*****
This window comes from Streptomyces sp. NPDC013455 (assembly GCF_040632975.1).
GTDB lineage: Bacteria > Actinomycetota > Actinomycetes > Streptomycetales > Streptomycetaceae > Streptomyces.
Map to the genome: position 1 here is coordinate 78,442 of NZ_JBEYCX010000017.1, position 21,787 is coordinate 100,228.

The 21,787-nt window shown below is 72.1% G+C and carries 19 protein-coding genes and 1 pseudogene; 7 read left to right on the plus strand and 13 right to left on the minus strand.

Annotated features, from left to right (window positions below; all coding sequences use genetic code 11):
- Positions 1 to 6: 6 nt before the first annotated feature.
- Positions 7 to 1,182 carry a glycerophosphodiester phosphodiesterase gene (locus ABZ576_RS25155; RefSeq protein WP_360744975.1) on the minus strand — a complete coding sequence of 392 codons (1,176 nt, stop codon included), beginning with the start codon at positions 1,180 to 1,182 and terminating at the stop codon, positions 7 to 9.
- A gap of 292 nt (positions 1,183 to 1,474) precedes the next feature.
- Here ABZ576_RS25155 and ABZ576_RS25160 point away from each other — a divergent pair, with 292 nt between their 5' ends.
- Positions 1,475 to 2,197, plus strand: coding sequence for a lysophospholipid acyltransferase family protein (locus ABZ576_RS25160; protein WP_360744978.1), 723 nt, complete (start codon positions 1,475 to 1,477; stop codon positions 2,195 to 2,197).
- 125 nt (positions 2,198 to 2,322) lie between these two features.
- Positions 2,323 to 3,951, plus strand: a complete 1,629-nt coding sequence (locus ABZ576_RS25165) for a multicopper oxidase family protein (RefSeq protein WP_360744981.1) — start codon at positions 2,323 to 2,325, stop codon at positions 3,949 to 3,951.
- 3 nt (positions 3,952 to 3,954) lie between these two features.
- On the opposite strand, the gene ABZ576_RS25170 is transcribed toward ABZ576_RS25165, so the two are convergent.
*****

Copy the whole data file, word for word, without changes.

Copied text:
This window comes from Streptomyces sp. NPDC013455 (assembly GCF_040632975.1).
GTDB lineage: Bacteria > Actinomycetota > Actinomycetes > Streptomycetales > Streptomycetaceae > Streptomyces.
Map to the genome: position 1 here is coordinate 78,442 of NZ_JBEYCX010000017.1, position 21,787 is coordinate 100,228.

The 21,787-nt window shown below is 72.1% G+C and carries 19 protein-coding genes and 1 pseudogene; 7 read left to right on the plus strand and 13 right to left on the minus strand.

Annotated features, from left to right (window positions below; all coding sequences use genetic code 11):
- Positions 1 to 6: 6 nt before the first annotated feature.
- Positions 7 to 1,182 carry a glycerophosphodiester phosphodiesterase gene (locus ABZ576_RS25155; RefSeq protein WP_360744975.1) on the minus strand — a complete coding sequence of 392 codons (1,176 nt, stop codon included), beginning with the start codon at positions 1,180 to 1,182 and terminating at the stop codon, positions 7 to 9.
- A gap of 292 nt (positions 1,183 to 1,474) precedes the next feature.
- Here ABZ576_RS25155 and ABZ576_RS25160 point away from each other — a divergent pair, with 292 nt between their 5' ends.
- Positions 1,475 to 2,197, plus strand: coding sequence for a lysophospholipid acyltransferase family protein (locus ABZ576_RS25160; protein WP_360744978.1), 723 nt, complete (start codon positions 1,475 to 1,477; stop codon positions 2,195 to 2,197).
- 125 nt (positions 2,198 to 2,322) lie between these two features.
- Positions 2,323 to 3,951, plus strand: a complete 1,629-nt coding sequence (locus ABZ576_RS25165) for a multicopper oxidase family protein (RefSeq protein WP_360744981.1) — start codon at positions 2,323 to 2,325, stop codon at positions 3,949 to 3,951.
- 3 nt (positions 3,952 to 3,954) lie between these two features.
- On the opposite strand, the gene ABZ576_RS25170 is transcribed toward ABZ576_RS25165, so the two are convergent.